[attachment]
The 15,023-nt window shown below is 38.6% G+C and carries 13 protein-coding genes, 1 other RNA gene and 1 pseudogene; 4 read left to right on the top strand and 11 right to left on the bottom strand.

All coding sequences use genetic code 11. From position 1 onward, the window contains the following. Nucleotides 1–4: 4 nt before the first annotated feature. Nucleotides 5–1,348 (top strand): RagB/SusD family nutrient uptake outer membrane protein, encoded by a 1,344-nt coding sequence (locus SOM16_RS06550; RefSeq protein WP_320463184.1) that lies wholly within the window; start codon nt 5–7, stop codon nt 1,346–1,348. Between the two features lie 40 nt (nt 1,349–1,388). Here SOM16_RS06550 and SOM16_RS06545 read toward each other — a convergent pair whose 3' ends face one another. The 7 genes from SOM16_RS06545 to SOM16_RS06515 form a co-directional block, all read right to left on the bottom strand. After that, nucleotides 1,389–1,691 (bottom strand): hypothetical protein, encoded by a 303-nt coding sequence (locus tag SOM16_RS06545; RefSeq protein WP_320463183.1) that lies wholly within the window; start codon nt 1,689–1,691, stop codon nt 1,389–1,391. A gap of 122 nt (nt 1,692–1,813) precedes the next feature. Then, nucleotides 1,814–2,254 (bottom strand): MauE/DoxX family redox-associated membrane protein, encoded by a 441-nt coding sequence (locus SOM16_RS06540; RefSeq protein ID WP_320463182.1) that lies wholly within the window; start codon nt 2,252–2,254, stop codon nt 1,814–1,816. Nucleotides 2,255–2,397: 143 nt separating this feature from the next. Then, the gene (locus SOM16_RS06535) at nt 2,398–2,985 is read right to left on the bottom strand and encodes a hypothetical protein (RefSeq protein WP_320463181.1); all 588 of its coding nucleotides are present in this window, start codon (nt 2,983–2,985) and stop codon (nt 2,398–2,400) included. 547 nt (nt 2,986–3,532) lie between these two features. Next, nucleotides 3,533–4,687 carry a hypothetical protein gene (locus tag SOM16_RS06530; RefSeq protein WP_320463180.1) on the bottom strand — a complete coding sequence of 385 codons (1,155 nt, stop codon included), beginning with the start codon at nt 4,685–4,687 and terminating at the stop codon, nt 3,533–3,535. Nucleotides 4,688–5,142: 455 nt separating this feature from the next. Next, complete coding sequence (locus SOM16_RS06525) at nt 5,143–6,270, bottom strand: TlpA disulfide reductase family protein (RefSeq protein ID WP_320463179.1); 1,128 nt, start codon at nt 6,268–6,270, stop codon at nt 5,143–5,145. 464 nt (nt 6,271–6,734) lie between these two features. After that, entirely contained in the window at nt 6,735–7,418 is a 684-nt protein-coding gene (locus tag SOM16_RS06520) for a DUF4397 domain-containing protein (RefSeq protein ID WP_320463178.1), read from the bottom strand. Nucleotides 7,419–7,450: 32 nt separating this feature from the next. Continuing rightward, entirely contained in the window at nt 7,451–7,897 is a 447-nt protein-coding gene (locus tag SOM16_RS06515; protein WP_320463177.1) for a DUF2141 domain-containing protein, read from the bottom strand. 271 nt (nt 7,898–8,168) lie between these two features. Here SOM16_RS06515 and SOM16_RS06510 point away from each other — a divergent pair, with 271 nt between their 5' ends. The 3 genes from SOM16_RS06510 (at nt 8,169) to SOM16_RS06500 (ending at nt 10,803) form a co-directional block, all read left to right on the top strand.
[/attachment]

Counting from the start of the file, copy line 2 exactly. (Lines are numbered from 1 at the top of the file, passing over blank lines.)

All coding sequences use genetic code 11. From position 1 onward, the window contains the following. Nucleotides 1–4: 4 nt before the first annotated feature. Nucleotides 5–1,348 (top strand): RagB/SusD family nutrient uptake outer membrane protein, encoded by a 1,344-nt coding sequence (locus SOM16_RS06550; RefSeq protein WP_320463184.1) that lies wholly within the window; start codon nt 5–7, stop codon nt 1,346–1,348. Between the two features lie 40 nt (nt 1,349–1,388). Here SOM16_RS06550 and SOM16_RS06545 read toward each other — a convergent pair whose 3' ends face one another. The 7 genes from SOM16_RS06545 to SOM16_RS06515 form a co-directional block, all read right to left on the bottom strand. After that, nucleotides 1,389–1,691 (bottom strand): hypothetical protein, encoded by a 303-nt coding sequence (locus tag SOM16_RS06545; RefSeq protein WP_320463183.1) that lies wholly within the window; start codon nt 1,689–1,691, stop codon nt 1,389–1,391. A gap of 122 nt (nt 1,692–1,813) precedes the next feature. Then, nucleotides 1,814–2,254 (bottom strand): MauE/DoxX family redox-associated membrane protein, encoded by a 441-nt coding sequence (locus SOM16_RS06540; RefSeq protein ID WP_320463182.1) that lies wholly within the window; start codon nt 2,252–2,254, stop codon nt 1,814–1,816. Nucleotides 2,255–2,397: 143 nt separating this feature from the next. Then, the gene (locus SOM16_RS06535) at nt 2,398–2,985 is read right to left on the bottom strand and encodes a hypothetical protein (RefSeq protein WP_320463181.1); all 588 of its coding nucleotides are present in this window, start codon (nt 2,983–2,985) and stop codon (nt 2,398–2,400) included. 547 nt (nt 2,986–3,532) lie between these two features. Next, nucleotides 3,533–4,687 carry a hypothetical protein gene (locus tag SOM16_RS06530; RefSeq protein WP_320463180.1) on the bottom strand — a complete coding sequence of 385 codons (1,155 nt, stop codon included), beginning with the start codon at nt 4,685–4,687 and terminating at the stop codon, nt 3,533–3,535. Nucleotides 4,688–5,142: 455 nt separating this feature from the next. Next, complete coding sequence (locus SOM16_RS06525) at nt 5,143–6,270, bottom strand: TlpA disulfide reductase family protein (RefSeq protein ID WP_320463179.1); 1,128 nt, start codon at nt 6,268–6,270, stop codon at nt 5,143–5,145. 464 nt (nt 6,271–6,734) lie between these two features. After that, entirely contained in the window at nt 6,735–7,418 is a 684-nt protein-coding gene (locus tag SOM16_RS06520) for a DUF4397 domain-containing protein (RefSeq protein ID WP_320463178.1), read from the bottom strand. Nucleotides 7,419–7,450: 32 nt separating this feature from the next. Continuing rightward, entirely contained in the window at nt 7,451–7,897 is a 447-nt protein-coding gene (locus tag SOM16_RS06515; protein WP_320463177.1) for a DUF2141 domain-containing protein, read from the bottom strand. 271 nt (nt 7,898–8,168) lie between these two features. Here SOM16_RS06515 and SOM16_RS06510 point away from each other — a divergent pair, with 271 nt between their 5' ends. The 3 genes from SOM16_RS06510 (at nt 8,169) to SOM16_RS06500 (ending at nt 10,803) form a co-directional block, all read left to right on the top strand.